Andrea Fenaughty has a Ph.D. in Social Psychology, and spent a decade at the University of Alaska Anchorage conducting research on HIV risk behavior before becoming an epidemiologist with the Alaska Division of Public Health in 2002. She currently serves dual roles as Chronic Disease Epidemiologist and Deputy Section Chief for the Section of Chronic Disease Prevention and Health Promotion. Andrea sees surveillance and evaluation as powerful tools that can be used to improve public health programs and, ultimately, the quality of life of Alaskans. Andrea was a member of the original team that developed and launched Healthy Alaskans 2020, and has been working on Healthy Alaskans ever since.


The Public Health Role in the Social Determinants of Health

3:15 – 4:15 pm ~ Thursday, January 23, 2020

Dr. Gabriel Kaplan, PhD, MPA is the Chief of the Health Promotion and Chronic Disease Prevention Branch in the Prevention Services Division at the Colorado Department of Public Health and Environment. In this role, Dr. Kaplan directs and manages work units that seek to improve policies around health promotion and prevention, to transform the delivery of care within health systems, and to improve the linkages between community-based prevention and the clinical care system. Prior to this, he served as the Director of the Epidemiology, Planning & Evaluation Branch in the same division at CDPHE, where he directed the data analysis and research units that support public health prevention services and interventions. Before joining CDPHE, Dr. Kaplan served as an Assistant Professor of Public Policy at the University of Colorado Denver’s School of Public Affairs. He also serves as an Adjunct Assistant Professor at the Colorado School of Public Health.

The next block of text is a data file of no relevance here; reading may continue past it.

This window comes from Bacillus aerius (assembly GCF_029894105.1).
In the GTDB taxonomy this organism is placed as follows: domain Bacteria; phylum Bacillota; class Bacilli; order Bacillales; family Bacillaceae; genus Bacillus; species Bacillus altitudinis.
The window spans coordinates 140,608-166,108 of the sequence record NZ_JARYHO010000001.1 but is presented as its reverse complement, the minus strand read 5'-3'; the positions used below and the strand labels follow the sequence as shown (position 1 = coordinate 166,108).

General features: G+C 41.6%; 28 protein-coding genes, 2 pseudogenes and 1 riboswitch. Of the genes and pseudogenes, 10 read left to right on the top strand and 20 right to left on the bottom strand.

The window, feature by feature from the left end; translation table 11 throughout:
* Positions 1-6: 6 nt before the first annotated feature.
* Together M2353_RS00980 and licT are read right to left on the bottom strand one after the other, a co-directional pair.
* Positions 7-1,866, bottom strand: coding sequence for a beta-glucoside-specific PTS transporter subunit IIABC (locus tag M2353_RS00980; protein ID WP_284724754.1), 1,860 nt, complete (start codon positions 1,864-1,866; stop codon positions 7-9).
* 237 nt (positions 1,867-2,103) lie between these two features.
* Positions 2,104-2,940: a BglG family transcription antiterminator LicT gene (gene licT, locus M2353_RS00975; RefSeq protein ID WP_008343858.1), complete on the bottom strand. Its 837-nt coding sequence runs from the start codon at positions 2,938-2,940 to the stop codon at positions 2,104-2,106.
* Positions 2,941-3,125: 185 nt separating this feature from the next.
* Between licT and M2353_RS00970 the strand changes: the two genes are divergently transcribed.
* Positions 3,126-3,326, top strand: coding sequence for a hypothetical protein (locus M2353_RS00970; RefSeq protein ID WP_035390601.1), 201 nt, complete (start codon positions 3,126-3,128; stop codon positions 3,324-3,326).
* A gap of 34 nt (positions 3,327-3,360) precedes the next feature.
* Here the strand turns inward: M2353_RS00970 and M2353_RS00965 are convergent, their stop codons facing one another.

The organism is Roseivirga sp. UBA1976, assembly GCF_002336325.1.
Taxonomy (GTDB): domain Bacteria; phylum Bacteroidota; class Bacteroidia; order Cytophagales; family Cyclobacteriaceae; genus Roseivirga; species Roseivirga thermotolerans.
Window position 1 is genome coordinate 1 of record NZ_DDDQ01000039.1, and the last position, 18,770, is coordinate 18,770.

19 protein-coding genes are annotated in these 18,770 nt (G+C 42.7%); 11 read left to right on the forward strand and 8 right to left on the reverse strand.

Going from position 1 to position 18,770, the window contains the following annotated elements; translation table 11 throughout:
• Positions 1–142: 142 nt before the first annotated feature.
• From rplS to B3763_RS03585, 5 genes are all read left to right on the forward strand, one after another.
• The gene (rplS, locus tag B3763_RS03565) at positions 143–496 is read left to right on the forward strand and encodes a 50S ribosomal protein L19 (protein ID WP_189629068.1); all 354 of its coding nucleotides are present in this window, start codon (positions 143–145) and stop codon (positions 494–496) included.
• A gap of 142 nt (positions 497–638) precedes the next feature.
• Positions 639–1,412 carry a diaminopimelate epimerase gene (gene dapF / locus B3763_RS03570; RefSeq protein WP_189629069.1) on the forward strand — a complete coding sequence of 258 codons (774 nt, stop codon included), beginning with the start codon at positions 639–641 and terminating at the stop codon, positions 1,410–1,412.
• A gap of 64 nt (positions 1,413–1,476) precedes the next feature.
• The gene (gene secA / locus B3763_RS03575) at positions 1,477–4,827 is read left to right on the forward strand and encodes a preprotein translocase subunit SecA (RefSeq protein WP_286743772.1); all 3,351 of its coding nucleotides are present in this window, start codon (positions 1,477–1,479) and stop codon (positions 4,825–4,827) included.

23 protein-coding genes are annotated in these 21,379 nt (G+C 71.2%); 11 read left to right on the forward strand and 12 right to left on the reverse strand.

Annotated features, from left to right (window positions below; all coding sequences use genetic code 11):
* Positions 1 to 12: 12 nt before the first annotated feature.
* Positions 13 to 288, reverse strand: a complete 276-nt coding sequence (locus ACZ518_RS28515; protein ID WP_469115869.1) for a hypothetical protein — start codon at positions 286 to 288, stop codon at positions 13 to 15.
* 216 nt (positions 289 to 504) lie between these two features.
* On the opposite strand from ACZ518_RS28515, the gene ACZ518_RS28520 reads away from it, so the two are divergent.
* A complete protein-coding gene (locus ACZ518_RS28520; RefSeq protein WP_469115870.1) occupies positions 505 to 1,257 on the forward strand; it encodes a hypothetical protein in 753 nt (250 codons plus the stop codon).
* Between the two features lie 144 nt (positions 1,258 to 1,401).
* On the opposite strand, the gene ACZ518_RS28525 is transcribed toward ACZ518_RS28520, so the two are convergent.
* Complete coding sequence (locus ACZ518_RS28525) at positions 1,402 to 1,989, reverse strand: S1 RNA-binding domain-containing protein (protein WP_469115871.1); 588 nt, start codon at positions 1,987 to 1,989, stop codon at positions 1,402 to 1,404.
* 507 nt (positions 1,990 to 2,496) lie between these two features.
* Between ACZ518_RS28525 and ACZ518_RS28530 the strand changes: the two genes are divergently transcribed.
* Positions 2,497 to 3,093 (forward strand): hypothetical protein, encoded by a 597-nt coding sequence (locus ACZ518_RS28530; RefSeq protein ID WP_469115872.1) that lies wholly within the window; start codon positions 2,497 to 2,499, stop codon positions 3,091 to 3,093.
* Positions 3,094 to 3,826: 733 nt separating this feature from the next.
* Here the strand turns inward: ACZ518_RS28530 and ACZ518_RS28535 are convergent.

Dr. Kaplan has been a board member of the National Association of Chronic Disease Directors (NACDD) and he is  the 2018-2019 President of the Board. Dr. Kaplan’s President’s Challenge focuses on taking chronic disease work further upstream in the disease continuum, and  demonstrates how public health can change the political, social, and economic causes for some communities’ increased risk for chronic illnesses like diabetes, cancer, or heart disease. 

Dr. Kaplan has a PhD in Public Policy Analysis and Research from Harvard’s John F. Kennedy School of Government and Graduate School of Arts and Sciences, and a master’s degree in Public Affairs and Urban and Regional Planning from the Woodrow Wilson School of Public and International Affairs at Princeton University.